And in the background, there has been the significant presence of Mancini, an individual whom Balotelli and his family value most because of his transparency. One of Balotelli's most significant observations last week was that "Roberto has never lied to me" – which sums up their relationship.
Mancini himself undoubtedly grew up faster when he left his home near Ancona for Bologna but he has known loneliness. He once described spending "my evenings closed off in my room, dreaming up different ways of escape" having left home. It was Sampdoria's owner, Paolo Mantovani, who watched over him after he made his big-money move to Genoa.
Perhaps Balotelli's lowest point came at the turn of the year with the recurrence of the knee injury which saw him sent to recover without distraction in Vermont. The incidents that have earned media attention have actually been less significant than they seemed: the dart story broke a month after it had happened, and Mancini was less than pleased to discover Italy's coach Cesare Prandelli had not established this fact before using it to beat Balotelli with.
As for that incident, the "missile" in question from the Carrington games room and its inappropriate use by Balotelli was not deemed worthy of a disciplinary inquiry until the news got out. Likewise, the allergy-to-grass story caused national hilarity when it surfaced in Kiev, though City's coaches had already been treating the striker for it before the club's Europa League trip.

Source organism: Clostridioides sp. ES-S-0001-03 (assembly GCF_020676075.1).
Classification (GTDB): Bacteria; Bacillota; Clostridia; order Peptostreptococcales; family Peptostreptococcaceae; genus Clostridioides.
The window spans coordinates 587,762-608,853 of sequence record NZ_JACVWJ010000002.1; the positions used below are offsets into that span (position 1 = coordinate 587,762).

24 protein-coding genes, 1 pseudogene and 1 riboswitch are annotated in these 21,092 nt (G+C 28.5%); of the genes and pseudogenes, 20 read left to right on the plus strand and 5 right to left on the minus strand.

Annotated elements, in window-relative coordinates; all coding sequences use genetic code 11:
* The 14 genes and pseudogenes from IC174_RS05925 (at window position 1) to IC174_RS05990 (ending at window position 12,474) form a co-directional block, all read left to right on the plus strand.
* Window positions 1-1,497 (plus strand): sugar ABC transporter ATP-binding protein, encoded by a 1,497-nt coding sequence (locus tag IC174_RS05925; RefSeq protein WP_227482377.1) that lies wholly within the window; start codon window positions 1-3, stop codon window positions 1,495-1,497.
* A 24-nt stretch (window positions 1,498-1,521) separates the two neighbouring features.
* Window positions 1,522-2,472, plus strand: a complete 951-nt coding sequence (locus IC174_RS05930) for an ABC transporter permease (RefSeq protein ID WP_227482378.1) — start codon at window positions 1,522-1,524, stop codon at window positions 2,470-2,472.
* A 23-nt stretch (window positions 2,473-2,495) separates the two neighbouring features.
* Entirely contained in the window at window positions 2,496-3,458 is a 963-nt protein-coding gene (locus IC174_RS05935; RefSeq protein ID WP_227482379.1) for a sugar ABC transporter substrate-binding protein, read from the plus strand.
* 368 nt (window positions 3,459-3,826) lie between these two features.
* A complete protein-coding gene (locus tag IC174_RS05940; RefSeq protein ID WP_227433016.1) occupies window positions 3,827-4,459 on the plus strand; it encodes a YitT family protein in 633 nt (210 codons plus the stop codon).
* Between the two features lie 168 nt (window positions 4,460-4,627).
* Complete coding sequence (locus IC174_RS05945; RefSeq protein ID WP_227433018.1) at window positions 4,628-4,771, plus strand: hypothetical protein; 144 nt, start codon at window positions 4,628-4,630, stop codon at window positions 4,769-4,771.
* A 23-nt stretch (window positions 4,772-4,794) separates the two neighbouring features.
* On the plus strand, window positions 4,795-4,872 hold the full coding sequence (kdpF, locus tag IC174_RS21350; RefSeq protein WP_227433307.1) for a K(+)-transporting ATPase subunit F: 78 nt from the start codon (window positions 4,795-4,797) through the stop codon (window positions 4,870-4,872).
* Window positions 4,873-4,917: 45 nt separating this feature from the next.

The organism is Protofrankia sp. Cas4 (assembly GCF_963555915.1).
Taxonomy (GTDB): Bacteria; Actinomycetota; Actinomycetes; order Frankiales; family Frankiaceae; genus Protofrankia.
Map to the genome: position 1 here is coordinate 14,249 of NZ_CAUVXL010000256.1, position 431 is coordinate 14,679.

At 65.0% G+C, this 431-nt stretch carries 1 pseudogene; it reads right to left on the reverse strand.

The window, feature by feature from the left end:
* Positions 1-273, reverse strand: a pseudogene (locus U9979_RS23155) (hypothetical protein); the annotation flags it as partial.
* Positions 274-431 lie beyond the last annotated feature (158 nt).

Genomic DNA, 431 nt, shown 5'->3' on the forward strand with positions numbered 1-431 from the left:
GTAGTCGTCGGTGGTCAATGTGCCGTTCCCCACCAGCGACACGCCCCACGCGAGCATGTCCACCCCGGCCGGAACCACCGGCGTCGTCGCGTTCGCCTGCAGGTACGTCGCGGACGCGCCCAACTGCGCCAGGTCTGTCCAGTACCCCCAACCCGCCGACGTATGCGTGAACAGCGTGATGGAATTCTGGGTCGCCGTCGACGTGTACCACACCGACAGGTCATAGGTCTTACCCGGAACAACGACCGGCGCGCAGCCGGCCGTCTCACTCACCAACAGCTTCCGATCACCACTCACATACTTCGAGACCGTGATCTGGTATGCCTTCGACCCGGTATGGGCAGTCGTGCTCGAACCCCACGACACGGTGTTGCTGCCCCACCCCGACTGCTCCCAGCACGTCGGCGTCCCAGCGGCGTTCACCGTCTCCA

All grist to a chant-writer's mill, though, and the stories' publication does not seem to have troubled the Italian much, his perception by the fans apparently being more important to him than what people outside east Manchester think of him.
Balotelli will not be content until he is scoring freely, but the key relationship seems to be developing. "What's the name... Lech...?" he said, trying to recall the name of City's new "Poznan" celebration last week. A low-flying jet then drowned him out. "It's Stoke. They don't want us to speak about them," he said, grinning. It was a joke. Balotelli's been around long enough now for us to know that.